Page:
Safe driving is no accident
IT IS every parent's worst nightmare - losing your children in an accident.
One mother faced her worst fear on Sunday when her three-year-old toddler was run over by a bus while the family was attending the funeral of a relative.
Earlier this year, another mother lost both her sons, aged seven and 13, when their bicycle was involved in a collision with a cement truck in Tampines.
I have a son, six, and a daughter, three. And every time I read about another accident like the ones above, I wonder, what if it happened to my kids?
The driver in the Tampines incident may have had a rough night. Perhaps he was feeling the effects of working overtime to take care of his family. His might have been a momentary lapse of concentration. Or he could have been distracted by something on the radio.
I've been there. So have you. That's why they call it an "accident". Nobody wants it to happen. But when does an accident cross the line into something more malicious?
When speed is involved. Speed separates a fender-bender from a fatality. It is basic science - lower speed equals more reaction time for drivers/pedestrians/cyclists, plus lower force of impact. If everyone were to keep to the speed limit, the roads would be a lot safer, even if the number of accidents remains the same.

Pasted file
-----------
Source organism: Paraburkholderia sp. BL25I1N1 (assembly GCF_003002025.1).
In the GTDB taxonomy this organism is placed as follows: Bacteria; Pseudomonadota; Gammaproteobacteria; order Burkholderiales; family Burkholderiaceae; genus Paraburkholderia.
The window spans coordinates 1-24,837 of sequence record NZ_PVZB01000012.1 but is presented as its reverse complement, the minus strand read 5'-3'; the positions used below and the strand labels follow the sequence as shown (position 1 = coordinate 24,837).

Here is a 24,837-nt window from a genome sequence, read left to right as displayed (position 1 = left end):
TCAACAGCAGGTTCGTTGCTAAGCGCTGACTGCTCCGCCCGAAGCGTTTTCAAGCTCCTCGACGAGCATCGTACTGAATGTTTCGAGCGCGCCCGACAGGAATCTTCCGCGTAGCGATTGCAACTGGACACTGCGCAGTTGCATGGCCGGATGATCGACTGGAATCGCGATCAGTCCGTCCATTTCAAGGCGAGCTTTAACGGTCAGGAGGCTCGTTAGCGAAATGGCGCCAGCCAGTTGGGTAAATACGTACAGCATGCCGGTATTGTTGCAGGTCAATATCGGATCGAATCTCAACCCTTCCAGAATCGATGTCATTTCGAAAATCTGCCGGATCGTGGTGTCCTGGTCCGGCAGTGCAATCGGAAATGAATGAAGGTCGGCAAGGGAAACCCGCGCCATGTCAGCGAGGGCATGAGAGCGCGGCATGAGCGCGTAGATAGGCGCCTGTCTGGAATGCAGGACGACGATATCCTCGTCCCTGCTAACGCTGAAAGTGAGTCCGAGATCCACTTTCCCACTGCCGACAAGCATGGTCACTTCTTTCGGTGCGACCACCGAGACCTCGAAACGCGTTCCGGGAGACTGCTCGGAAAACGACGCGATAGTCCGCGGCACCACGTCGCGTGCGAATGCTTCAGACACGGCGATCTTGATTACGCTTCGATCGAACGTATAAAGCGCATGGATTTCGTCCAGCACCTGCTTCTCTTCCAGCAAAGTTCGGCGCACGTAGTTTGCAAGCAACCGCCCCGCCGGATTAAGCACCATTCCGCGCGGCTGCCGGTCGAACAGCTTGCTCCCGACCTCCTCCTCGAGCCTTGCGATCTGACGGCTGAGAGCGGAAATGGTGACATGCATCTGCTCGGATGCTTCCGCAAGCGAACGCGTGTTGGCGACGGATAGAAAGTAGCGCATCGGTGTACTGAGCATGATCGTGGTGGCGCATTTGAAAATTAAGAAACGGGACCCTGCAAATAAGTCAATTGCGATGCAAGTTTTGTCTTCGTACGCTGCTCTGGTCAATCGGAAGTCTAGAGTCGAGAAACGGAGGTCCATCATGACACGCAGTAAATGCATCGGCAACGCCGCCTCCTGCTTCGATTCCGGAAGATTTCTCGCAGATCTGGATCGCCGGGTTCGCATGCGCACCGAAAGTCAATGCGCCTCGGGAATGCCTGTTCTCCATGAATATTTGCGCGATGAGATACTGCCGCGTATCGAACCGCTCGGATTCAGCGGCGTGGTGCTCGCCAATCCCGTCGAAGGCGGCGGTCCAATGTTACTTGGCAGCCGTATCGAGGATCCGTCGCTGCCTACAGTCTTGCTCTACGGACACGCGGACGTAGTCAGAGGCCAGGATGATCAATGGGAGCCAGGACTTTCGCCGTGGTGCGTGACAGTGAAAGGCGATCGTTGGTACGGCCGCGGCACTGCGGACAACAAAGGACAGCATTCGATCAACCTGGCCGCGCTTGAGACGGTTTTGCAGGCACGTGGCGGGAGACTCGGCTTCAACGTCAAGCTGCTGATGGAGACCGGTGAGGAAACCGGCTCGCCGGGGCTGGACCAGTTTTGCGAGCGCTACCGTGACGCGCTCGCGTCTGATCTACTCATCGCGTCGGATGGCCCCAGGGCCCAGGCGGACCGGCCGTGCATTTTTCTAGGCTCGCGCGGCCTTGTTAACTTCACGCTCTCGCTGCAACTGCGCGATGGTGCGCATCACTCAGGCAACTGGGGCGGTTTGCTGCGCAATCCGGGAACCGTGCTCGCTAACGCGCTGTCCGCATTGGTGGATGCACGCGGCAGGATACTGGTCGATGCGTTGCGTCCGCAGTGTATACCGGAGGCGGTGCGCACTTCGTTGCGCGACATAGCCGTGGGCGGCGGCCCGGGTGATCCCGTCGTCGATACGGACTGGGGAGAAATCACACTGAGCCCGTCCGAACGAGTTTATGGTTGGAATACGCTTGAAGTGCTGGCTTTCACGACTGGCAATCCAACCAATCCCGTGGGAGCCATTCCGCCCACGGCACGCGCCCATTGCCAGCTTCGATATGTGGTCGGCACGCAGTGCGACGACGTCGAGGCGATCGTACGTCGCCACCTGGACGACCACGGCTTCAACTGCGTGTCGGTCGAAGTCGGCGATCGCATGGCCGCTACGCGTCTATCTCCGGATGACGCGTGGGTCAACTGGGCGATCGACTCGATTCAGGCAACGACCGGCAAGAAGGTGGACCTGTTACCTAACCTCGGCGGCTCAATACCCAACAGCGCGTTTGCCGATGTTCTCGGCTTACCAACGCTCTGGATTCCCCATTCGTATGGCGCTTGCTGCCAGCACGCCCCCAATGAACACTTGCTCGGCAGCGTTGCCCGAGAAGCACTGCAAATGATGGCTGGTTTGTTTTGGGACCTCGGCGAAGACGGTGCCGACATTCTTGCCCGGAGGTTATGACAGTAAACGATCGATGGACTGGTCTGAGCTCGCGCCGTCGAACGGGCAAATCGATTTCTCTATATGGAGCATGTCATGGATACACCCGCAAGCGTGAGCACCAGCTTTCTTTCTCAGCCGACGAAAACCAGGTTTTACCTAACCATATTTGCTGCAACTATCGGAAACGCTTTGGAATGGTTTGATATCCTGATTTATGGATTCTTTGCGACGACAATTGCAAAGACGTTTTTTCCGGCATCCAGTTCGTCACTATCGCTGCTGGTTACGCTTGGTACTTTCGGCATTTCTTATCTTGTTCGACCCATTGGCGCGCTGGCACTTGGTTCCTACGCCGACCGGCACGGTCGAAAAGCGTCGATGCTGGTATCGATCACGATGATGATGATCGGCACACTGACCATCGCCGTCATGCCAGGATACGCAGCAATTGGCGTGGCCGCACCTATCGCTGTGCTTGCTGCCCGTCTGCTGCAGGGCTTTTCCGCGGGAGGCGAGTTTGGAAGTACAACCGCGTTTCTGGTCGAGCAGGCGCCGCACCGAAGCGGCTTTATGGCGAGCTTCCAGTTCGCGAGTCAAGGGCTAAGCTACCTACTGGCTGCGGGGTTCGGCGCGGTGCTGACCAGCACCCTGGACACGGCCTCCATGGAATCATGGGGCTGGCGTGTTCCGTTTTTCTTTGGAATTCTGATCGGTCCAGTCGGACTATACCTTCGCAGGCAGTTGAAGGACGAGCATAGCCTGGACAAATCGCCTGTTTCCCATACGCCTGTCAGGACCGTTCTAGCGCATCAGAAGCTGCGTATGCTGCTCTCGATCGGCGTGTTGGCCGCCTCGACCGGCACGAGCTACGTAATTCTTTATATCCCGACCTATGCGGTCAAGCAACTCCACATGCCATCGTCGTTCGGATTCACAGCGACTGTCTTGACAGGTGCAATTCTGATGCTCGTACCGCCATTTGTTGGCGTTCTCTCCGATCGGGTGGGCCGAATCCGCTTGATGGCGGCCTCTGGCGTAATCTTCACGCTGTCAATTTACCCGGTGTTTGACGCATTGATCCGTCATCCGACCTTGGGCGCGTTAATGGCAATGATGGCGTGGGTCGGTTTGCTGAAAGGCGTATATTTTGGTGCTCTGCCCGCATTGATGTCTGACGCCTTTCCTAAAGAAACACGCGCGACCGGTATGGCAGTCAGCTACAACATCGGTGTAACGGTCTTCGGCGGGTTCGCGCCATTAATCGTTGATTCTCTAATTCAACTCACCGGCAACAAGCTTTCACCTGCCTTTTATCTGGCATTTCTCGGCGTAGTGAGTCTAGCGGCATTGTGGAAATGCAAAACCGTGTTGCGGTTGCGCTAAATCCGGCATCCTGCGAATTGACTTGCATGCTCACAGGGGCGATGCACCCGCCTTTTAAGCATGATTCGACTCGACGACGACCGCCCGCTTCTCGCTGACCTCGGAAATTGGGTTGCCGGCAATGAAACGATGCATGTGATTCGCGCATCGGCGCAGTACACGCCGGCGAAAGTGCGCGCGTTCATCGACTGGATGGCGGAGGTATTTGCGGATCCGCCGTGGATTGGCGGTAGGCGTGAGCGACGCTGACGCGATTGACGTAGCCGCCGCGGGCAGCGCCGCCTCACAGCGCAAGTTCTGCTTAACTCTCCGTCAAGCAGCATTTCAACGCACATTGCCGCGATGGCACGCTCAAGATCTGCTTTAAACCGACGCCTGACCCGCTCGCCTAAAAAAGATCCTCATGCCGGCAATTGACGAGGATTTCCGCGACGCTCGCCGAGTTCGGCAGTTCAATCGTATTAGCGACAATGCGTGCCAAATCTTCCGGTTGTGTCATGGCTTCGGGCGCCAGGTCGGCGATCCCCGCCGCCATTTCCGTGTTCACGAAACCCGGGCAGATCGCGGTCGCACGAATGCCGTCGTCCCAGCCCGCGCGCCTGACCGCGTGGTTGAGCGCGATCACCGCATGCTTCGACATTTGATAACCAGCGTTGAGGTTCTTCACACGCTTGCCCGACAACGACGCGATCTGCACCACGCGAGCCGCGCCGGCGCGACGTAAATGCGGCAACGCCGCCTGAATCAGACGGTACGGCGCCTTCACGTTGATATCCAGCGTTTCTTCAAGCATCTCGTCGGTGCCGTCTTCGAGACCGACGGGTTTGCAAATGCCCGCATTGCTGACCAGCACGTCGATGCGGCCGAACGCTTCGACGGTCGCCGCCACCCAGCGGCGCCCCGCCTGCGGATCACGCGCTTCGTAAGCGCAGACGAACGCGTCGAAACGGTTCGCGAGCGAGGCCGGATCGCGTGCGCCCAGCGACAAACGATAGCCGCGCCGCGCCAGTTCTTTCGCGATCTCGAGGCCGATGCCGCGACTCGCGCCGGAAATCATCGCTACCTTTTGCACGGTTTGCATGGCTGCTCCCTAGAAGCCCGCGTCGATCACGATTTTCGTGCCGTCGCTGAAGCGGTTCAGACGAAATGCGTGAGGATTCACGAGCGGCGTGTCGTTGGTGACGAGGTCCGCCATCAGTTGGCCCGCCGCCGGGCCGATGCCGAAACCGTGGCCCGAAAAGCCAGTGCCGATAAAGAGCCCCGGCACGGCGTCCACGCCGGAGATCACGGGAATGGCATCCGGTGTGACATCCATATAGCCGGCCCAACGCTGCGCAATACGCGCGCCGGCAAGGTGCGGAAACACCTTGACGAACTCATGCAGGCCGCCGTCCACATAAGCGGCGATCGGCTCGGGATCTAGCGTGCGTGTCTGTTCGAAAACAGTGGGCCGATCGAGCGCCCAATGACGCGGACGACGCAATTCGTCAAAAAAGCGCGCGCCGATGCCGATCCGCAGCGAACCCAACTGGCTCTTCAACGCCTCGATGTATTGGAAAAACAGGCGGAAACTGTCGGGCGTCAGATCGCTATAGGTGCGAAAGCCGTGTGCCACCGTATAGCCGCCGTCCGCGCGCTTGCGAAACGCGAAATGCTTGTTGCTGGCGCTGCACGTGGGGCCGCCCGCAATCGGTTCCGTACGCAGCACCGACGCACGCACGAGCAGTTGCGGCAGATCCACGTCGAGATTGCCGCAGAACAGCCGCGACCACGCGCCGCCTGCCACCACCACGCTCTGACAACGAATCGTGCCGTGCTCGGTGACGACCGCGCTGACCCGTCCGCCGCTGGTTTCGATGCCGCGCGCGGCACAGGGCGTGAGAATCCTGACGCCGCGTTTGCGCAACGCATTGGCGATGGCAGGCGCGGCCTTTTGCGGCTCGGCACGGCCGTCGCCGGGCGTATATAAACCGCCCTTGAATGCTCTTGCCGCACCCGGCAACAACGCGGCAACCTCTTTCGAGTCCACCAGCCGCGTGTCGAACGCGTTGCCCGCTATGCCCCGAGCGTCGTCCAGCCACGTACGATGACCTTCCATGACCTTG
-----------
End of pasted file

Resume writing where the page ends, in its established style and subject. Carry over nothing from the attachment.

But some drivers do not seem to care. Despite several high-profile tragic cases resulting from speeding, the number of those caught speeding continues to rise.
A total of 244,806 speeding violations were recorded last year, up from 225,550 in 2011. The number is even scarier when it comes to heavy vehicles. Traffic Police figures show that close to 1,800 heavy vehicles, such as lorries, tipper trucks and cement mixers, were caught speeding in the first six months of the year. This is three times higher than that for the same period last year.
We have to take action against ignorant heavy-vehicle drivers. We also need to educate vulnerable pedestrians and cyclists on how to be safe around such big vehicles, with their huge blind spots.
To make matters worse, drink driving is also on the rise. More than 2,300 motorists were arrested for drink driving in the first nine months of this year, which is a 9 per cent increase compared to the same period last year.
You don't "accidentally" find yourself travelling at 30kmh above the speed limit, nor do you "accidentally" swallow five shots of tequila before getting behind the wheel.
I am no saint. I've had my share of speeding tickets, collected demerit points and sent on my way. And I've walked away thinking, "It was just minor speeding. Not more than 20kmh over."
Seeing the trail of destruction and tragedy that can be caused by even "minor speeding" these few years, I have eased up on my right foot. And that's no accident.